“Those who cannot remember the past are condemned to repeat it”.
I love this quote by philosopher George Santayana. Have you ever had a friend that kept making the same romantic mistakes over and over? Have you ever wondered why she couldn’t just learn from her mistakes the first time around and move on? Why does your friend continue to seek out emotionally unavailable partners and then try desperately to make them love her? Why does she seem uninterested in the lovely man hanging around on the sidelines, waiting hopelessly to give her everything she needs?
Scratch the surface and most of us have some kind of issue in our lives that has caused us to remain “stuck” in some way or another. Whether it’s unhappiness in our job, career, relationship or family, some of us are better than others at knowing how to leave the past behind us. But it seems that knowing something on an intellectual level is the easy part (we all know that women who seek out emotionally unavailable men are trying to win some ancient oedipal battle, right?). I found through my own experience that recognising what’s keeping you stuck on an emotional level is something very different and much harder to resolve.
When I wrote my debut novel Swimming Upstream I had recently had a difficult relationship break-up. I became very conscious of wanting to learn a lesson from the mistakes I had made so that I could get it right next time around. But I found that I was unable to do this without unearthing some painful memories from my past.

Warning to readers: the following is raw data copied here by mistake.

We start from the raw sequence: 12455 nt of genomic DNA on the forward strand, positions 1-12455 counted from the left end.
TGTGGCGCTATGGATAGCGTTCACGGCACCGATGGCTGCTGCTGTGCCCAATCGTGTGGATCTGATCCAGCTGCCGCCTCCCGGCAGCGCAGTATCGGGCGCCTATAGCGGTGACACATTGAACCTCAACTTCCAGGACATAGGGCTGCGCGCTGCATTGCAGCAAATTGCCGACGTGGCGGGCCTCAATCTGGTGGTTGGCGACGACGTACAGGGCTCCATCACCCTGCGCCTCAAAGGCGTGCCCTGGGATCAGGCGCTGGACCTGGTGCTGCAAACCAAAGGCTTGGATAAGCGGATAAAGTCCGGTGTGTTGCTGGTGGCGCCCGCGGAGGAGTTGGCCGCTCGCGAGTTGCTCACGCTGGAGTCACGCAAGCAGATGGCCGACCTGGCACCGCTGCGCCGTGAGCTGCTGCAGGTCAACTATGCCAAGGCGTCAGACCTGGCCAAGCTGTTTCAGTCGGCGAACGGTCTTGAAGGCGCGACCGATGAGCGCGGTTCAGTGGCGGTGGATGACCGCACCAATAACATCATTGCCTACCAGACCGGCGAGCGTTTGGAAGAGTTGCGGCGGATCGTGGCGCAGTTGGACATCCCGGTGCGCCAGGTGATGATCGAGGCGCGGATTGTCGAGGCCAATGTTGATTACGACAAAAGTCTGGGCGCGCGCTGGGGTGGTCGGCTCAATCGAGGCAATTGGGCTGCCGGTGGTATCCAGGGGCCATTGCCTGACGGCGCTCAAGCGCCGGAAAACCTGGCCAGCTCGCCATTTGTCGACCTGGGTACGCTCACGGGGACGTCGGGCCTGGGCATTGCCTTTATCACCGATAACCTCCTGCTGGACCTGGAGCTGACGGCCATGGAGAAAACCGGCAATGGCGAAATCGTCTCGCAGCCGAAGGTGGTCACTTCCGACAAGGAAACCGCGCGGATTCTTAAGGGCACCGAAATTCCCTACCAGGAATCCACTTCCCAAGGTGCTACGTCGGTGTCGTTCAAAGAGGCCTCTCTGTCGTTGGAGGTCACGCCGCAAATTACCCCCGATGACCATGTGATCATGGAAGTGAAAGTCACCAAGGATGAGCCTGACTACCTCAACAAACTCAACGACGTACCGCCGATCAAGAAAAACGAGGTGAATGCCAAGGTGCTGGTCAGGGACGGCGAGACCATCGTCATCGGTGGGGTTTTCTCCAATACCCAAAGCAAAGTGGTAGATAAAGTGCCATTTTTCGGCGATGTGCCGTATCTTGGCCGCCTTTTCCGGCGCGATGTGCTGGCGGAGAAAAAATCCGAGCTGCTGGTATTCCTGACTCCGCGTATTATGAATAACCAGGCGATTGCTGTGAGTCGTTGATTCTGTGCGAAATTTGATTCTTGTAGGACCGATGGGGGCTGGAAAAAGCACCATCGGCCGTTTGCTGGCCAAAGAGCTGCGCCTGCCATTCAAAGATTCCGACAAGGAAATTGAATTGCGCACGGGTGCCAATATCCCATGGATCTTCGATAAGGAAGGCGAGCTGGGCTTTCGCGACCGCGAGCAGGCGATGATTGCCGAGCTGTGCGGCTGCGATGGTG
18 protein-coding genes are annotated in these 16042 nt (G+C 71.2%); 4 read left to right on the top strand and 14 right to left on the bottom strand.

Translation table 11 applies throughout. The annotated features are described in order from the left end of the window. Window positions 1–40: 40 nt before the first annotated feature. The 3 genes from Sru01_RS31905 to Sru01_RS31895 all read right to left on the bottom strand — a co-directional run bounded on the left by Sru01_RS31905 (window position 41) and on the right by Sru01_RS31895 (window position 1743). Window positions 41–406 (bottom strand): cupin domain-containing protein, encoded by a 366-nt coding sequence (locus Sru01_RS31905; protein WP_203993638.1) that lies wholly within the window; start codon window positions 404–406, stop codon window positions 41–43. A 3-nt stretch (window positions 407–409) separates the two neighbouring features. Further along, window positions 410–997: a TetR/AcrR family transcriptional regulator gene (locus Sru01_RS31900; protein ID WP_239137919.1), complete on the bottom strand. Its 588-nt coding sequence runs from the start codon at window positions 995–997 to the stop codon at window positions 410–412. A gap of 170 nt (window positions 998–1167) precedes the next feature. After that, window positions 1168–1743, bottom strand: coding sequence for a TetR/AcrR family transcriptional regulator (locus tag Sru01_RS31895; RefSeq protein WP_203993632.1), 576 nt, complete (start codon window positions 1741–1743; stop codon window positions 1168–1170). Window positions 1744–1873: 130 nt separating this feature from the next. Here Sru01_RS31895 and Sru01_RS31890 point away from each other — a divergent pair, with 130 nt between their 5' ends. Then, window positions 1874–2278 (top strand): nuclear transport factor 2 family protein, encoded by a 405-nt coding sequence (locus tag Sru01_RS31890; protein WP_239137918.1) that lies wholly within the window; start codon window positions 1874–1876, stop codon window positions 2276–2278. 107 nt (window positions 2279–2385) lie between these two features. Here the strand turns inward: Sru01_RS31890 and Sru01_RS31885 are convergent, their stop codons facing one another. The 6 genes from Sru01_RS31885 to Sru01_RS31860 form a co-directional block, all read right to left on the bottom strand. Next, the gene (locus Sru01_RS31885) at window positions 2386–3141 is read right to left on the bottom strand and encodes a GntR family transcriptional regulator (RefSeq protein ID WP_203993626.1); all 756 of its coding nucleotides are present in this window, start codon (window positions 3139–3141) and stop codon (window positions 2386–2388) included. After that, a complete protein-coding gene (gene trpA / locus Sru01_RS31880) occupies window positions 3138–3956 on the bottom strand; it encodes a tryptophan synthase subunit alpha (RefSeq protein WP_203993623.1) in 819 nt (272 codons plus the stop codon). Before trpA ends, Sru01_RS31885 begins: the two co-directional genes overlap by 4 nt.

Although I’ve drawn heavily on my own experiences in writing Swimming Upstream, it’s a story first and foremost. Lizzie Taylor, the central character, is a young woman in her late twenties, who, harbours a secret from her past that has held her back. She craves the freedom to move forward without fear and to find her true path in life. Swimming Upstream tells the story of what happens to Lizzie and the chain of unexpected events that begin to change her life forever.
The title for my novel came from a quote by feminist writer Marilyn French in her novel The Bleeding Heart published in 1980 and in which she described women as being like salmon, always having to swim upstream. Feminist issues aside, I was swimming a lot at the time and began to see parallels between the hard work that it takes to become a competent swimmer – and the ultimate satisfaction you can get from doing it well – with having been through a difficult time in life and coming out of it with a greater degree of happiness than I might ever have achieved had I not pushed myself through the “pain barrier”.